Published On: 22nd March, 2024

Authored By: Prashant Indoriya
Prestige Institute of Management and Research, Gwalior

Citation: Writ Petition (Civil) No. 128 of 2019

In January 2019, both houses of the Indian Parliament passed the 103rd Constitutional Amendment Bill, which received the President’s assent on January 12th. This Amendment granted a 10% quota in higher educational institutions and government jobs for individuals belonging to the economically underprivileged sections of society. It came into effect on January 14th and has since been a subject of debate due to questions raised about its constitutional validity.

Several petitions were filed in court challenging the amendment’s validity, arguing that it violates the basic structure of the Constitution. The amendment added clauses to Articles 15 and 16, allowing the state to provide EWS reservations in addition to existing reservations for Scheduled Castes (SCs), Scheduled Tribes (STs), and Other Backward Classes (OBCs).

The amendment also required government and private (aided and unaided) institutions to include this reservation, except for minority institutions exempted under Article 30(1). This reservation is enabling rather than mandatory, meaning institutions are not required to provide the 10% EWS quota but the state can make arrangements for it.

The Supreme Court recently upheld the 10% EWS quota, stating that it does not violate the Constitution’s basic structure and that the 50% ceiling on reservations, established in the Indra Sawhney case, is not inflexible.

Issues Raised:

– Is the Amendment constitutionally valid, or does it violate the basic structure of the Constitution?

– Is excluding SCs, STs, OBCs, and Socially and Economically Backward Classes (SEBCs) from the EWS reservation a violation of Article 14 (Right to Equality)?

– Does the Amendment violate the 50% ceiling on reservations established in the Indra Sawhney case?

– Can reservation be provided solely on economic criteria?

– Can reservations be provided in institutions that do not receive government aid or finance?

Petitioners’ Contentions:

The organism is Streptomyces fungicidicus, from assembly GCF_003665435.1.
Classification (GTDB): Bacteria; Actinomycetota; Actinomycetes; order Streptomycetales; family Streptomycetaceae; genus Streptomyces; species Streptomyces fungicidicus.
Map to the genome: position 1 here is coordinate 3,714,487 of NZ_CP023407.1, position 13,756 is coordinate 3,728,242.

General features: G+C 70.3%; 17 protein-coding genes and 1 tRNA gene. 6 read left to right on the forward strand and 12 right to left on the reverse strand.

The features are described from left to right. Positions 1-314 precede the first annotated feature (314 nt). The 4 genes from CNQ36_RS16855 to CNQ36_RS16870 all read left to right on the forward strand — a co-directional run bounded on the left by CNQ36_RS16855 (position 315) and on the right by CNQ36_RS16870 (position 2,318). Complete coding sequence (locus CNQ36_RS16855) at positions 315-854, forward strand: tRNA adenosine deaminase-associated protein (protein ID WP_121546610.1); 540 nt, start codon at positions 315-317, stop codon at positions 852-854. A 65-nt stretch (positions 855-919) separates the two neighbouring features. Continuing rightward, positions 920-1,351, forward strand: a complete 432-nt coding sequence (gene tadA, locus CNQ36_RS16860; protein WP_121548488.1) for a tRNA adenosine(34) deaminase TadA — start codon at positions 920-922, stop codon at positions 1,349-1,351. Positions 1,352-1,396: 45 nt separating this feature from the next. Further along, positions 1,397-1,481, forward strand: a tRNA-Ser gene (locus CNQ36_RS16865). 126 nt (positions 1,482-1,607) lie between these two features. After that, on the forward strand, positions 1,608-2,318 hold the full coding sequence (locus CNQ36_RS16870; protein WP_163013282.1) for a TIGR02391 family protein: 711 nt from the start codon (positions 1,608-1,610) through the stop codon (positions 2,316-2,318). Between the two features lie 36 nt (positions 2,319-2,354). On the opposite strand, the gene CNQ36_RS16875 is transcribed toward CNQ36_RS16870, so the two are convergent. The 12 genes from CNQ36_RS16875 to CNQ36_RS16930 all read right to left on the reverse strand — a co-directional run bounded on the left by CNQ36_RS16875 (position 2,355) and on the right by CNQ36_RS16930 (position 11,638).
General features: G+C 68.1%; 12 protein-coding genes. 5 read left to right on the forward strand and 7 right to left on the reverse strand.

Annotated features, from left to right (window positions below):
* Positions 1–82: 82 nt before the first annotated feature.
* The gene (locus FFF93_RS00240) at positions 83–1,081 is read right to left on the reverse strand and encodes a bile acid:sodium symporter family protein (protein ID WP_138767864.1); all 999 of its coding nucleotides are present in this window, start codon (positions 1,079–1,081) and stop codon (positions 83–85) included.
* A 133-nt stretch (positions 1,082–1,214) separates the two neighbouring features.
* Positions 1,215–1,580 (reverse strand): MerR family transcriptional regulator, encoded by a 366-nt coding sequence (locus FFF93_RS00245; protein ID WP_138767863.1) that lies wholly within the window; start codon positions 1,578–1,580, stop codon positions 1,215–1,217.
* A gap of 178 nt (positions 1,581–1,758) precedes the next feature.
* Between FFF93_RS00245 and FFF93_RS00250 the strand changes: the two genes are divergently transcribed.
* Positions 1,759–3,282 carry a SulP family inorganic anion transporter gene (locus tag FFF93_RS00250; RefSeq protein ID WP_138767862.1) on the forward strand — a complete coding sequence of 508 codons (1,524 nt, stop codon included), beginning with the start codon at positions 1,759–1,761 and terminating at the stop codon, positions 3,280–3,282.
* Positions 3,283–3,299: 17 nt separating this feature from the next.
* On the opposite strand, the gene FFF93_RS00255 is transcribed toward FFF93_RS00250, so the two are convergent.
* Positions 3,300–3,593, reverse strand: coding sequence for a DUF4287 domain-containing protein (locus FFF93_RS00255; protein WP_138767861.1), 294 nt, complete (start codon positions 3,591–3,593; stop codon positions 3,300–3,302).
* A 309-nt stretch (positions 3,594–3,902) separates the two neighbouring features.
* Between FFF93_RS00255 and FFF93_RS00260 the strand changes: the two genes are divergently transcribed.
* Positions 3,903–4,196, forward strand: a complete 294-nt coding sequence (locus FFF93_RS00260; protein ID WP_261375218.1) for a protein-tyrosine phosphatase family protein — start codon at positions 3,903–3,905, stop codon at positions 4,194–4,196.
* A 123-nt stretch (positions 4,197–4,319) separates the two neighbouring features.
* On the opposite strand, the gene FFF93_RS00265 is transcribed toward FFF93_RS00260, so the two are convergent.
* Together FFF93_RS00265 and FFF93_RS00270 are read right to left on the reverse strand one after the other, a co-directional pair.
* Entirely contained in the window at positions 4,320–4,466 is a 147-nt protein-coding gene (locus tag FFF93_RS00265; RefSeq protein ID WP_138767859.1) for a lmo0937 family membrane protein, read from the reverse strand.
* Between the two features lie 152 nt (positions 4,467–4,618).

1. The 103rd Amendment aims to expand reservations to individuals who have never experienced marginalization or discrimination, going against the reservation policy’s basic foundation.
  2. The Indra Sawhney judgment and Mandal Commission report established that economic factors alone cannot be the basis for granting reservations.
  3. In the same judgment, it was held that the 50% ceiling limit should not be changed.
  4. The 103rd amendment goes against the spirit and goal of reservation as propounded by B.R. Ambedkar, as even if backward classes reach parity with forward classes, poverty would still exist, leading to perpetual reservations.
  5. The 103rd Amendment Act only gives reservation to the general caste, excluding SCs, STs, and SEBCs, which violates Article 14 (Right to Equality) and the basic structure of the Indian Constitution.
  6. The EWS reservation is against the preambular vision of a caste-free society, creating a vertical reservation within a vertical reservation.

Respondents’ Arguments:

  1. The ethos of reservation distinguishes between classes, not castes. This amendment is based on giving special benefits to the economically backward class, advancing the reservation’s justification and the preambular vision of economic justice.
  2. According to the Attorney General of India, the amendment strengthens the Constitution’s fundamental principles and should be read dynamically, considering Articles 38 and 46, which impose obligations on the state to further the cause of justice and eliminate inequalities that exist in the social, political, and economic spheres.
  3. It is appropriate to classify people solely based on economic factors, as the Supreme Court has viewed poverty as a sign of backwardness while considering reservations.
  4. The 10% EWS quota does not violate the rights of SCs, STs, OBCs, or SEBCs, as it is in addition to the existing quota for underprivileged groups and does not work against their interests. SCs, STs, and non-creamy layer OBCs are excluded as they already benefit from special provisions.
  5. Exceeding the 50% limit can occur in exceptional situations, as the amendment advances substantive equality in response to societal demands and promotes the reservation ethos by extending its benefits to the EWS.


In a 3:2 majority, the Supreme Court upheld the validity of the Constitution (103rd Amendment) Act, 2019, on November 7, 2022, dismissing the petitions challenging the Amendment Act. The majority opinion stated that providing reservations for the economically weaker sections based solely on economic disadvantage does not impinge upon the rights of socially and educationally backward classes, nor does it contravene the fundamental tenets (basic structure) of the Constitution.

Justice Bela M. Trivedi emphasized the Amendment Bill’s Statement of Objects and Reasons, highlighting that a large chunk of the EWS has been excluded from quality education due to economic incapacity. These persons are ineligible for reservations and lack the financial capacity for the best education, justifying the amendment.

Justice J.B. Pardiwala stressed the need to revise the criteria for reservations under the Constitution, emphasizing that reservations were not meant to become vested interests but to represent the marginalized and ultimately reach an egalitarian society.

The judgment reminds us that reservations under the Constitution are not meant to be indefinite, as the reservations under Articles 15 and 16 were intended to bring about social harmony within 10 years of the Constitution’s enactment, but have continued for over seven decades.







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